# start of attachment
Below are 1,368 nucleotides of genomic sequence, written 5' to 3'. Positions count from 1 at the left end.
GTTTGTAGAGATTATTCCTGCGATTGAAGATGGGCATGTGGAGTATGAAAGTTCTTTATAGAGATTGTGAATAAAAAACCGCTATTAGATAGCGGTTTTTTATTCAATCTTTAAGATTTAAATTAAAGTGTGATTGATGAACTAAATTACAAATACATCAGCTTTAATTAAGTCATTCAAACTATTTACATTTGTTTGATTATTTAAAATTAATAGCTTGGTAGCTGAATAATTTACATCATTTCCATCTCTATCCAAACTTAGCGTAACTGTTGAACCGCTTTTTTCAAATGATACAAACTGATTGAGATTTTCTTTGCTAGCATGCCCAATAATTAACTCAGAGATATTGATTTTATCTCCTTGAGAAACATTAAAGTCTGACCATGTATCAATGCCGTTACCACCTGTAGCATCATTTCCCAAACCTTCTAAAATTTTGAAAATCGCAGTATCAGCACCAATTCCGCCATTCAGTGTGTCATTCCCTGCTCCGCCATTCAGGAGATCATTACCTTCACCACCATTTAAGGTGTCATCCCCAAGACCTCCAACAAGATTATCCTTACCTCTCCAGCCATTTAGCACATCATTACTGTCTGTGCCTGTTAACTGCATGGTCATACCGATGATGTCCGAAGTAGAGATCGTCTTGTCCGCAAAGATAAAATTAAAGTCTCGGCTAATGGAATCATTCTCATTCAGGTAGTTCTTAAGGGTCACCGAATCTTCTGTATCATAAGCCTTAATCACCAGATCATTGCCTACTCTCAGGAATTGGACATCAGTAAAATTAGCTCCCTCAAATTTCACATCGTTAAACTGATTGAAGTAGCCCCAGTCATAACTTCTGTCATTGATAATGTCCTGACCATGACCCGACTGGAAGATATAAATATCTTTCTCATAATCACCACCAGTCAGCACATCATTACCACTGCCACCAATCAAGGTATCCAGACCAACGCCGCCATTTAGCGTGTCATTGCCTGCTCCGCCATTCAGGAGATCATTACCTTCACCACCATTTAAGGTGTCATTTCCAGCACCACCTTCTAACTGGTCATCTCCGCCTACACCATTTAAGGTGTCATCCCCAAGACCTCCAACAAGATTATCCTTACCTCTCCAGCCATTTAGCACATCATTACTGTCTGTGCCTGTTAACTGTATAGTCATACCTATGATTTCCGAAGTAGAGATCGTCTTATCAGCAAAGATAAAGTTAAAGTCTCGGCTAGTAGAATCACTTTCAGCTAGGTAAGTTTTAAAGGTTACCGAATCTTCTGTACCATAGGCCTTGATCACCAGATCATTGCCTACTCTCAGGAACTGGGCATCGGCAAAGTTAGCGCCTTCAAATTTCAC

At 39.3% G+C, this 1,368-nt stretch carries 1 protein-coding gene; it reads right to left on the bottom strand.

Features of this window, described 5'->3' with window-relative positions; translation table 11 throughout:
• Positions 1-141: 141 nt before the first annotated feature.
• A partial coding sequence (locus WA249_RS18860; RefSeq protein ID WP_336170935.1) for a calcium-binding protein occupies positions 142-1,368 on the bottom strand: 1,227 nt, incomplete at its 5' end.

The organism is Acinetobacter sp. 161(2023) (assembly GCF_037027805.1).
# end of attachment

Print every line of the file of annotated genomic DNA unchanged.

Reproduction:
Below are 1,368 nucleotides of genomic sequence, written 5' to 3'. Positions count from 1 at the left end.
GTTTGTAGAGATTATTCCTGCGATTGAAGATGGGCATGTGGAGTATGAAAGTTCTTTATAGAGATTGTGAATAAAAAACCGCTATTAGATAGCGGTTTTTTATTCAATCTTTAAGATTTAAATTAAAGTGTGATTGATGAACTAAATTACAAATACATCAGCTTTAATTAAGTCATTCAAACTATTTACATTTGTTTGATTATTTAAAATTAATAGCTTGGTAGCTGAATAATTTACATCATTTCCATCTCTATCCAAACTTAGCGTAACTGTTGAACCGCTTTTTTCAAATGATACAAACTGATTGAGATTTTCTTTGCTAGCATGCCCAATAATTAACTCAGAGATATTGATTTTATCTCCTTGAGAAACATTAAAGTCTGACCATGTATCAATGCCGTTACCACCTGTAGCATCATTTCCCAAACCTTCTAAAATTTTGAAAATCGCAGTATCAGCACCAATTCCGCCATTCAGTGTGTCATTCCCTGCTCCGCCATTCAGGAGATCATTACCTTCACCACCATTTAAGGTGTCATCCCCAAGACCTCCAACAAGATTATCCTTACCTCTCCAGCCATTTAGCACATCATTACTGTCTGTGCCTGTTAACTGCATGGTCATACCGATGATGTCCGAAGTAGAGATCGTCTTGTCCGCAAAGATAAAATTAAAGTCTCGGCTAATGGAATCATTCTCATTCAGGTAGTTCTTAAGGGTCACCGAATCTTCTGTATCATAAGCCTTAATCACCAGATCATTGCCTACTCTCAGGAATTGGACATCAGTAAAATTAGCTCCCTCAAATTTCACATCGTTAAACTGATTGAAGTAGCCCCAGTCATAACTTCTGTCATTGATAATGTCCTGACCATGACCCGACTGGAAGATATAAATATCTTTCTCATAATCACCACCAGTCAGCACATCATTACCACTGCCACCAATCAAGGTATCCAGACCAACGCCGCCATTTAGCGTGTCATTGCCTGCTCCGCCATTCAGGAGATCATTACCTTCACCACCATTTAAGGTGTCATTTCCAGCACCACCTTCTAACTGGTCATCTCCGCCTACACCATTTAAGGTGTCATCCCCAAGACCTCCAACAAGATTATCCTTACCTCTCCAGCCATTTAGCACATCATTACTGTCTGTGCCTGTTAACTGTATAGTCATACCTATGATTTCCGAAGTAGAGATCGTCTTATCAGCAAAGATAAAGTTAAAGTCTCGGCTAGTAGAATCACTTTCAGCTAGGTAAGTTTTAAAGGTTACCGAATCTTCTGTACCATAGGCCTTGATCACCAGATCATTGCCTACTCTCAGGAACTGGGCATCGGCAAAGTTAGCGCCTTCAAATTTCAC

At 39.3% G+C, this 1,368-nt stretch carries 1 protein-coding gene; it reads right to left on the bottom strand.

Features of this window, described 5'->3' with window-relative positions; translation table 11 throughout:
• Positions 1-141: 141 nt before the first annotated feature.
• A partial coding sequence (locus WA249_RS18860; RefSeq protein ID WP_336170935.1) for a calcium-binding protein occupies positions 142-1,368 on the bottom strand: 1,227 nt, incomplete at its 5' end.

The organism is Acinetobacter sp. 161(2023) (assembly GCF_037027805.1).